For the second year in a row, the book I’ve chosen to review in celebration of Banned Books Week is about a transgender child. Last year, I wrote about the children’s biography “I Am Jazz” by Jessica Herthel and Jazz Jennings. My choice this year is “George,” a middle-grade novel by Alex Gino, which nabbed the Number Three slot on the American Library Association’s “Most Frequently Challenged List” for 2016.
Here’s the summary from the inside front flap: When people look at George, they think they see a boy. But she knows she’s not a boy. She knows she’s a girl. George thinks she’ll have to keep this secret forever. Then her teacher announces that their class play is going to be “Charlotte’s Web.” George really, really, REALLY wants to play Charlotte. But the teacher says she can’t even try out for the part because she’s a boy. With the help of her best friend, Kelly, George comes up with a plan. Not just so she can be Charlotte—but so everyone can know who she is, once and for all.
You might guess that there are folks who object to such a book having a place in classrooms or libraries because it “normalizes” transgenderism. To those folks, I would make one request. Read “George” before you decide it’s inappropriate. Or before you label someone “normal” or not. It’s an easy-to-read book that deals with an extraordinarily complex topic in a gentle and straightforward way. Told from a third-person close point of view (we’re inside George’s head but no one else’s), the author uses female pronouns when referring to George, who thinks of herself as Melissa.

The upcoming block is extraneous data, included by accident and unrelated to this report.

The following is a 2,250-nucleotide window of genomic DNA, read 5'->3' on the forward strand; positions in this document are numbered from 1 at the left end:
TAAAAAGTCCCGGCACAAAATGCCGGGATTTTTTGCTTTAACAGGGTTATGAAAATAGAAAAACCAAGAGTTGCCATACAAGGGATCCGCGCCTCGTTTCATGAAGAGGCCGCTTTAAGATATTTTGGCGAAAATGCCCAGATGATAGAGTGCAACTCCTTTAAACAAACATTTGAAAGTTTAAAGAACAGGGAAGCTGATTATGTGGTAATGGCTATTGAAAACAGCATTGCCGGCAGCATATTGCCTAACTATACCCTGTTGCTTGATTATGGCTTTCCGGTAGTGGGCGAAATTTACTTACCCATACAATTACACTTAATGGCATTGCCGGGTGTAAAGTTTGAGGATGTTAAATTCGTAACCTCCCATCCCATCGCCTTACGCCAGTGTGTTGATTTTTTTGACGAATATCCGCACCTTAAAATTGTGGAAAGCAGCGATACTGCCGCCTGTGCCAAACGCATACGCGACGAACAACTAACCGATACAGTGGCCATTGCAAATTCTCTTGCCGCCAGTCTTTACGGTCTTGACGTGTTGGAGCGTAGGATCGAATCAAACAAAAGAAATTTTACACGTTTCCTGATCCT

George’s older brother Scott, who is a stereotypical teenage boy, comes to accept George’s transgenderism more easily than their harried single mom does. But Mom comes around eventually.
“The world isn’t always good to people who are different,” she tells George. “I don’t want you to make your road any harder than it has to be.”
“Trying to be a boy is really hard,” George replies.
According to WebMD, about 700,000 people in the United States live publicly as transgender. Countless others, many of them children and adolescents, struggle to keep their transgenderism a secret. Those who choose to transition from biological identity to gender identity sometimes change their clothing, hair, name and the pronouns used to identify them. Others make bigger changes, which can include taking hormones or undergoing sexual reassignment surgery.
Being born with a body that doesn’t match your brain is bound to be hard row for anyone to hoe, but especially for a child. I’m thankful for authors like Alex Gino who make the issue a little easier to understand. And for all those who work to ensure that controversial books like “George” are there for those who want to read them, during Banned Books Week and always.
(October 1, 2017)